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The Man of Sorrows in the arms of the Virgin

Hans Memling(1475) {or (1479)}

National Gallery of Victoria

National Gallery of Victoria

The scale of this work, which carries a date that may be read as either 1475 or 1479, indicates that the panel was intended to be used as a focus for private devotion on the part of the person who commissioned the work. It represents Christ as an ‘image of pity’. Jesus, displaying the wounds of his Passion, yet open eyed and thus ‘alive’, is shown cradled in the arms of his grieving mother. In the stance in which she appears in this painting, Mary is known as Our Lady of Pity, or as the Pietà. In the fifteenth century, fervent prayer in front of works of this type was considered to have the power to hasten the soul’s passage through the pains of Purgatory.

The devotional purpose of the panel also explains the use of gold leaf for the background, and the little images and symbols, related to the story of the Passion, that inhabit this field. The gold surface symbolizes the glory of heaven, which is the reward for prayerful contemplation of this painting, while each of the small figures and symbols is meant to act as a prompt to the viewer to recall individual episodes from the Passion narrative (the nails at the centre right, for example, refer to the nailing of Christ to the Cross).

The title of the work derives from Isaiah (53:3): ‘He was rejected and despised of men, a Man of Sorrows and acquainted with grief’. This type of representation is known as the Gregorian Image of Pity – a name with its source in an ancient legend about an image of this type that appeared miraculously before Pope Gregory the Great (reigned 590–603) while he said Mass in the presence of unbelievers.

Text by Gordon Morrison from Painting and sculpture before 1800 in the international collections of the National Gallery of Victoria, National Gallery of Victoria, Melbourne, 2003, p. 15.

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Details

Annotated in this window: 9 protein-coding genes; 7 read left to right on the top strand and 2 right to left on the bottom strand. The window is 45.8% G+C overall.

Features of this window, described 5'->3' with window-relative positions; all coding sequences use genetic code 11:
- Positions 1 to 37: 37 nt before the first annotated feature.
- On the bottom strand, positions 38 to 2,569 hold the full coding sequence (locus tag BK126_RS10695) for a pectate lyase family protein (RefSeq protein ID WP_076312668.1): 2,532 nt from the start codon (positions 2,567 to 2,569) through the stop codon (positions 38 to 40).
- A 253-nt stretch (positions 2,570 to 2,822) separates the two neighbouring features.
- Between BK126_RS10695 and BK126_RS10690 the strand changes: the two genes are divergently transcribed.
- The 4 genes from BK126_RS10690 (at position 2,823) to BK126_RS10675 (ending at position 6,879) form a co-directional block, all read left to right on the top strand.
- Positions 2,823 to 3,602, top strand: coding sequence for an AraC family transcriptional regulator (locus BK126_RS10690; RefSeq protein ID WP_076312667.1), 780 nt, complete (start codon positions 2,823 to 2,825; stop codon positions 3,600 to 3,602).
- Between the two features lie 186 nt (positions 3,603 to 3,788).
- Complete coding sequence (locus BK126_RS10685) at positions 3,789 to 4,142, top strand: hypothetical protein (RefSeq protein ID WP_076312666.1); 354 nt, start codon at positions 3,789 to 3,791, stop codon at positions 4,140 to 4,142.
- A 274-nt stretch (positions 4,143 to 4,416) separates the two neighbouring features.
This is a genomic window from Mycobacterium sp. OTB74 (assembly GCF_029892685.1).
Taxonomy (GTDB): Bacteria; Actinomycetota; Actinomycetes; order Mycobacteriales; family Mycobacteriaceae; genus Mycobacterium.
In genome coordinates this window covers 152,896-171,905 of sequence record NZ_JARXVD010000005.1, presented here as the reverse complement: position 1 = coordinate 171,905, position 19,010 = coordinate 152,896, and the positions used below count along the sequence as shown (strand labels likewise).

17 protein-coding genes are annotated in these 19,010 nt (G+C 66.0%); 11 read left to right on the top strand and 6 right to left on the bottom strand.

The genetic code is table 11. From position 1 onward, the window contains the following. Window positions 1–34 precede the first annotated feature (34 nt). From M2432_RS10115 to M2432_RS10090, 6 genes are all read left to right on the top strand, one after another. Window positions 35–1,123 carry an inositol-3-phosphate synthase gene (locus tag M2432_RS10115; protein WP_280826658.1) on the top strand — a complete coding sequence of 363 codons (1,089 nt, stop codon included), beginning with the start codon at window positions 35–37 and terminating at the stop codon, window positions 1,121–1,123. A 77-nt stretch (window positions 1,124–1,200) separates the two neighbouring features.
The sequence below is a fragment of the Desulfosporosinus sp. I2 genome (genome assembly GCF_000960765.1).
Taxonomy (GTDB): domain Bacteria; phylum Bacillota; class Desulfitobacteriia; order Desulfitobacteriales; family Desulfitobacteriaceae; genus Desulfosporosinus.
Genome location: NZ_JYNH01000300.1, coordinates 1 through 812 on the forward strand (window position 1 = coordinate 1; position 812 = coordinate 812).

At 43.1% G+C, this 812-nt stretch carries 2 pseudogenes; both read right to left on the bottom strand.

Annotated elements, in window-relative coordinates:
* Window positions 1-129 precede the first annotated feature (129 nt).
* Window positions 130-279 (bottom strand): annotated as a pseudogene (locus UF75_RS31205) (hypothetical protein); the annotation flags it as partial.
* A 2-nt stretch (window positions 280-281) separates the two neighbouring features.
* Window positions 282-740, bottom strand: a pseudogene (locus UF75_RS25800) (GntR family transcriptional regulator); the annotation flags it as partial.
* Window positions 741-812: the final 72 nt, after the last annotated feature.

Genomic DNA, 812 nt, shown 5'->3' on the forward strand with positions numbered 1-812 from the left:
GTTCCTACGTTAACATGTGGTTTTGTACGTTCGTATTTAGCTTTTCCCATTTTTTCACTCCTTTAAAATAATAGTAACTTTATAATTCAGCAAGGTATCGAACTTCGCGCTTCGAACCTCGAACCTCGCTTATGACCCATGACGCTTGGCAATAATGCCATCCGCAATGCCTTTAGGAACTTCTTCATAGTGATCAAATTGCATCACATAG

• Title: The Man of Sorrows in the arms of the Virgin
  • Creator: Hans Memling
  • Date Created: (1475) {or (1479)}
  • Provenance: With an unknown art dealer, Caen, France; from whom purchased by Théodore Grivau, Connerré, Sarthe, France, c. 1900–05, until (early 1920s); with Agnew's (dealer), London, by 1924; from where purchased, on the advice of Frank Rinder, for the Felton Bequest, 1924.
  • Physical Dimensions: w199 x h274 cm (Complete)
  • Biography: Originally from a small town near Frankfurt-am-Main, Hans Memling became a citizen of Bruges in 1465 and remained there until his death in 1494. During Memling’s lifetime, Bruges was a great trading entrepôt, and the wealth of its citizens supported a vibrant guild of painting masters, of whom Memling was undoubtedly the most renowned. The painters of Bruges and its sister cities of Ghent and Antwerp are popularly referred to as the northern or Netherlandish school. The artists of this school, which could be said to have begun with the van Eyck brothers, Hubert and Jan, in the 1420s, were noted for their attention to minute detail and for their vibrant colours. Northern painters achieved these qualities by developing and using paints and glazes that were derived from linseed oil and pine resin; unlike tempera, the new paints could be applied exquisitely finely, as well as in semitransparent layers.
  • Type: Paintings
  • Rights: National Gallery of Victoria, Melbourne Felton Bequest, 1924, © National Gallery of Victoria
  • External Link: National Gallery of Victoria
  • Medium: oil and gold leaf on wood panel

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